Figures, stories shed light on problem
According to state statistics, one in four adults in Lycoming County have not received their high school diploma.
Linda Herr, director of The Learning Center, provided the statistics from the state Data Center out of Harrisburg. She explained that of the nearly 25 percent of county adults, 24 years old and older, that haven’t received their high school diploma about 6 percent have less than a ninth-grade education.
But since the data doesn’t account for those adults 18 to 24 years old, the problem could be bigger. Herr added that the numbers are based off of the census, which means there could be more adults out there that didn’t answer honestly when asked about education or didn’t complete a census form.
“The numbers could be higher,” Herr said. “I have no hard data to base that on. I can only base that on anecdotal information.”
Stories, such as a mother who drove farther for a GED class in order to avoid a local class since it took place at her daughter’s elementary school, tell Herr that people hide the fact that they need literacy help.
And by living illiterate, it makes tasks, such as finding and keeping employment, difficult.
“If there’s anything that comes down to written form, and you are expected to read and be compliant then you have to get someone to read that to you or hope that someone makes an oral announcement. But then you have to make sure you remember every detail,” Herr said, using a company-wide memo as an example.
And meeting basic needs, such as grocery shopping, can be time-consuming.
“One woman would say when she would go to the grocery store she would have to buy food with pictures on the label,” Herr added.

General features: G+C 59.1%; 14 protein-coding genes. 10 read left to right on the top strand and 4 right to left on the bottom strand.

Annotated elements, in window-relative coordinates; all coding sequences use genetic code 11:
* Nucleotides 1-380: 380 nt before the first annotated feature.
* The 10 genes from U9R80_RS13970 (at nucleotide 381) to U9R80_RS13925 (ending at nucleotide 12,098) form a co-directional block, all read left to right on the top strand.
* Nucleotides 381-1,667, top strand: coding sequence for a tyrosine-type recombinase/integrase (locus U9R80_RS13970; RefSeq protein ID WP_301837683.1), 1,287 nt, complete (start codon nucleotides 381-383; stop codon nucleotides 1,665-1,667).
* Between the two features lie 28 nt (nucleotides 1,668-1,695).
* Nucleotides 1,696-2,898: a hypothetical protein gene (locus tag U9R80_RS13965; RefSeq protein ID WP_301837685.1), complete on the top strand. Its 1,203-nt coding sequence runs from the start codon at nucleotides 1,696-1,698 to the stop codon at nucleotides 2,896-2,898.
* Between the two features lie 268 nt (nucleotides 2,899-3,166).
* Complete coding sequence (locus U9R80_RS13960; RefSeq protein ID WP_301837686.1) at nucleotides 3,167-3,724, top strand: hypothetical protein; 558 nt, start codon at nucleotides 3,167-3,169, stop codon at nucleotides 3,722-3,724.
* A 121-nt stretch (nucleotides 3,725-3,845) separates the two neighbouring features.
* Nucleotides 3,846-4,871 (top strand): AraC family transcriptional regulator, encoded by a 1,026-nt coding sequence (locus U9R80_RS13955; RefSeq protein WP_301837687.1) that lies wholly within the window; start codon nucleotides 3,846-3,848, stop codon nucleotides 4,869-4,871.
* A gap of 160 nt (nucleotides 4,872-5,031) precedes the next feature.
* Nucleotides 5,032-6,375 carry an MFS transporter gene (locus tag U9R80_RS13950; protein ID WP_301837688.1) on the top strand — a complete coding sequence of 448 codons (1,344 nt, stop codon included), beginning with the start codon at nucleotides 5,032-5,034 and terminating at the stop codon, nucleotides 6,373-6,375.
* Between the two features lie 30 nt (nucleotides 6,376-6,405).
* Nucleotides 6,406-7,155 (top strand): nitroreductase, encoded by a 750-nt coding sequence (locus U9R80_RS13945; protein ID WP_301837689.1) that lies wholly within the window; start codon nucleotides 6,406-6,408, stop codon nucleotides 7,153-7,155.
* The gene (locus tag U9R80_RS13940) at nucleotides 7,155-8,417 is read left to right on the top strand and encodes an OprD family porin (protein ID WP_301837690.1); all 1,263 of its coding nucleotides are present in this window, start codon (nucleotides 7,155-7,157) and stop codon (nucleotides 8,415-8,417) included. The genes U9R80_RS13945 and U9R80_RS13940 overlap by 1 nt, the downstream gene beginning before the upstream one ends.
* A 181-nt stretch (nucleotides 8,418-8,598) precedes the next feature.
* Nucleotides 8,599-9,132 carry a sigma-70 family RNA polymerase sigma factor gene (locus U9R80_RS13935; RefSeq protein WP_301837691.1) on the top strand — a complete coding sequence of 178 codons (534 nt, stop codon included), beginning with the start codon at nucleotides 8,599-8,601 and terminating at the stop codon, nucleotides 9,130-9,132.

The Learning Center, a United Way partner agency and funded by the First Community Foundation Partnership of Pennsylvania, offers a variety of courses to help adults. Volunteer tutoring classes, computer classes and career readiness classes all are offered by the program, which is located on the third floor of the James V. Brown Library, 19 E. Fourth St. The Learning Center started as the Lycoming County Literacy Project in 1981.
Herr explained that it’s important to get involved as a community to help those who need it, because it’s a societal issue. The Learning Center is hoping to do its part.
“It gives people the opportunity to get that (GED) certification because without the GED or a high school diploma, it is difficult to even get a toe in the door with an employer. That’s the first step in employability, to get a career and that upward mobility,” she said.
To learn more about The Learning Center, call 326-0536 extension 160.